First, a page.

BAY ST. LOUIS -- In an unexpected twist, the City Council on Tuesday declined to vote on a resolution opposing Mississippi House Bill 1523 after council members discovered the city had passed a similar resolution two years ago.
Councilman Mike Favre said at the start of Tuesday's meeting that the council had unanimously passed a non-discrimination resolution in 2014 that covers sexual orientation.
Instead of voting on a new resolution, the council voted 6-0 to reaffirm the 2014 one. Discussion on the issue lasted only about 60 seconds.
The measure seemed to satisfy the pro-LGBT attendees, which came to the meeting in full force, carrying signs and flags and leaving little seating or even standing room in the council chambers.
"I'm pleased with the outcome of the vote," said Lea Campbell, a Mississippi grass-roots equality activist.
Campbell said she read over the resolution that was passed in 2014 and was satisfied with it.
"I felt it was comprehensive, so yes, I'm happy with it," she said.
Many who attended Tuesday's meeting were there to contend with the council's previous stance, which seemed to be split on HB 1523.
The controversial law states, among other things, that people and business owners can refuse services to members of the LGBT community if they feel a religious conviction to do so. Opponents of the law say it has opened the door for legal discrimination of people based upon their sexual orientation.
The city's proposed resolution, spearheaded by Councilwoman Wendy McDonald, read: "Whereas the city of Bay St. Louis strongly supports the American principles of equal protection under the law for all of our citizens, whatever their religion or sexual orientation and identity."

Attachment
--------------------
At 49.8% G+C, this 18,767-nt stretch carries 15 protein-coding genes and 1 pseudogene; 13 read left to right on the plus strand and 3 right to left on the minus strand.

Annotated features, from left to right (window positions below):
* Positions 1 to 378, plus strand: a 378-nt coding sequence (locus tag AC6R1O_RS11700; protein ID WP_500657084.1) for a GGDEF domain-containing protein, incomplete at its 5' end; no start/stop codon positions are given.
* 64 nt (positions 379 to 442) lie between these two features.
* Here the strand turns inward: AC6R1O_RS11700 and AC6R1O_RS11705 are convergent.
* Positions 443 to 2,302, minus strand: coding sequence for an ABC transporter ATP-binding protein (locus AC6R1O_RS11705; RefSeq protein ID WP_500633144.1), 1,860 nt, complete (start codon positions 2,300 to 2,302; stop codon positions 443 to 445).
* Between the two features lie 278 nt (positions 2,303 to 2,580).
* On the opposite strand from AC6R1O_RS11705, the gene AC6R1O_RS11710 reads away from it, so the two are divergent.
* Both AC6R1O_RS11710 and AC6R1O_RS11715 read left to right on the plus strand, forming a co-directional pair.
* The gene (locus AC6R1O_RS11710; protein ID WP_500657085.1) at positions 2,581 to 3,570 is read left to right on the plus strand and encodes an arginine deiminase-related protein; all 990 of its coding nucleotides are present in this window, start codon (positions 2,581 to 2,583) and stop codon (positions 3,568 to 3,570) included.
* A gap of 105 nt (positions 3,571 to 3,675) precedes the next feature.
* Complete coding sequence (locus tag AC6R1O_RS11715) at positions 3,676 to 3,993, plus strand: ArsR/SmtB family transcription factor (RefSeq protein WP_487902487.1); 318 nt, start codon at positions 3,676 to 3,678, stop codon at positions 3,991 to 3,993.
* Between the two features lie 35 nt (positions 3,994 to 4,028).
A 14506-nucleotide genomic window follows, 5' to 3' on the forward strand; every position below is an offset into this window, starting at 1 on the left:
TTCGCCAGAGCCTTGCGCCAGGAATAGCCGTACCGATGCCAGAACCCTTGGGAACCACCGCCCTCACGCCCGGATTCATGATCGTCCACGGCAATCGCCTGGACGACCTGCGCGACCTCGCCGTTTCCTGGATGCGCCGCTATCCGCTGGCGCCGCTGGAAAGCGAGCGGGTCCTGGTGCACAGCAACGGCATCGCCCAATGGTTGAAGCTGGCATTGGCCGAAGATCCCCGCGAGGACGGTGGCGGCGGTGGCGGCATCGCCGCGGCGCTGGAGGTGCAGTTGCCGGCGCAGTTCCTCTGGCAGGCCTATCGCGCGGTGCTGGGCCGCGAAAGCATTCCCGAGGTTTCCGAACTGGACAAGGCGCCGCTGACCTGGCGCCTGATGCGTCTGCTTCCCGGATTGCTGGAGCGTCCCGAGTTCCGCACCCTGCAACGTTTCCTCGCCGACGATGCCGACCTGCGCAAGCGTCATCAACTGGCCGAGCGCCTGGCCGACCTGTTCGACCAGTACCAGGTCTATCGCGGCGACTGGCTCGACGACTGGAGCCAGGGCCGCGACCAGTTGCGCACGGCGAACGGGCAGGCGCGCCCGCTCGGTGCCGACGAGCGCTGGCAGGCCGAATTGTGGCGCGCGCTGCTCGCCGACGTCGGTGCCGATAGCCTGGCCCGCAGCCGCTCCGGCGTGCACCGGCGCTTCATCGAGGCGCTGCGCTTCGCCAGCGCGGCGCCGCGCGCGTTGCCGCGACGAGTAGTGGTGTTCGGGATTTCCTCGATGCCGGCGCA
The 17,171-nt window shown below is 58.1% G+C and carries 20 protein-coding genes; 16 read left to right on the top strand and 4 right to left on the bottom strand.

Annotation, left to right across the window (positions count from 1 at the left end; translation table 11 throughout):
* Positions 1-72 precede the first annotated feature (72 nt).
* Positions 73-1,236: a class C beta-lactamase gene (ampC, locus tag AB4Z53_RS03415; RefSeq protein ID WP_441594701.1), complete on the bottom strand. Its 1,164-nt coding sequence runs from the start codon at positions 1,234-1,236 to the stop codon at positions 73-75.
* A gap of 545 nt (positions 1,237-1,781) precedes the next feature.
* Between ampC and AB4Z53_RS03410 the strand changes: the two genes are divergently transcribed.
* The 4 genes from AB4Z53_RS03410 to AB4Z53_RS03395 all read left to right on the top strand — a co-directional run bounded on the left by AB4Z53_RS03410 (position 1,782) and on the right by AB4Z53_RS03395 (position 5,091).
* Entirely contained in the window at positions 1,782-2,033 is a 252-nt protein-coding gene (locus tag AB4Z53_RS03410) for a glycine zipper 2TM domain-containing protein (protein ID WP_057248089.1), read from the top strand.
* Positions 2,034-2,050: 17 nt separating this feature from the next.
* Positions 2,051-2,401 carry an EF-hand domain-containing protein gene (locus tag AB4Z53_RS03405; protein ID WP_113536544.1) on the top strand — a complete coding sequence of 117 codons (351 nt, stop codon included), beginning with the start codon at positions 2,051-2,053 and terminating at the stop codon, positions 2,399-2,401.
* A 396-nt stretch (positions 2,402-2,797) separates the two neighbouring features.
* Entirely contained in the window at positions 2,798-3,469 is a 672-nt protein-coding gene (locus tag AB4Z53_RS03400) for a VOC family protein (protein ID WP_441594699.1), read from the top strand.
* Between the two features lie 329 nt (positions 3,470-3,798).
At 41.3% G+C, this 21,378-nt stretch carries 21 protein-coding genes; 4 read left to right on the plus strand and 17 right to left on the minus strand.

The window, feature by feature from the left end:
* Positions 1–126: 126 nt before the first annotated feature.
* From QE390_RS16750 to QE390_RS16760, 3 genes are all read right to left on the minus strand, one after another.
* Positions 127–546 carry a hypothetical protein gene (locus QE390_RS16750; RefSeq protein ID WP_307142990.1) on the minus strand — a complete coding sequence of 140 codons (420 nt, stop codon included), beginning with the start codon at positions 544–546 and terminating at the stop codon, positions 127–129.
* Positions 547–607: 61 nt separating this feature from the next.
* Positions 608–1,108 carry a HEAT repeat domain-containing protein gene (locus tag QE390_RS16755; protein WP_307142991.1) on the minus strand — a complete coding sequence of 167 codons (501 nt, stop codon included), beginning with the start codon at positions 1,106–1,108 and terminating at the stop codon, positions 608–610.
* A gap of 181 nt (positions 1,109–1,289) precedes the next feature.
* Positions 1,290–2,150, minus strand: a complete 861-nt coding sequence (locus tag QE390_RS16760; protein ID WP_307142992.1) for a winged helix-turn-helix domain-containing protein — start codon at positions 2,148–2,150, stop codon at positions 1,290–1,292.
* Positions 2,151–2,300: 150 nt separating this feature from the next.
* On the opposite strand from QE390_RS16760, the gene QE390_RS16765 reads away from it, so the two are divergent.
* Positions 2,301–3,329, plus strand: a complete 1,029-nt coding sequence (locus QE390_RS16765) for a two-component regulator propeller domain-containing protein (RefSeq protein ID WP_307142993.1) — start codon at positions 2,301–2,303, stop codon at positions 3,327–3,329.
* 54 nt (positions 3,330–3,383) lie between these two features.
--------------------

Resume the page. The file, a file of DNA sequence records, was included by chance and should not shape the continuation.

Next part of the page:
The issue in the Bay came to a head in April when some council members disagreed with McDonald's measure.
Councilman Jeffrey Reed said he saw no problems with HB 1523.
"Marry who you want to marry," Reed said at the April meeting, "but don't make me glorify and dignify what you made a choice for. I have a business and I'm not discriminatory in my business. As long as the money is green and you're paying me, I'll provide a service. I don't believe that the issue here is providing service."
Taking a more isolationist approach to the issue, Council President Joey Boudin said he felt the city shouldn't get involved in the state's affairs.
"Individuals can contact state legislators," he said. "It is not a City Council issue."
Nevertheless, the City Council became involved by reaffirming its 2014 resolution.
"The more cities and municipalities that pass these resolutions, the more pressure it puts on the state," Campbell said.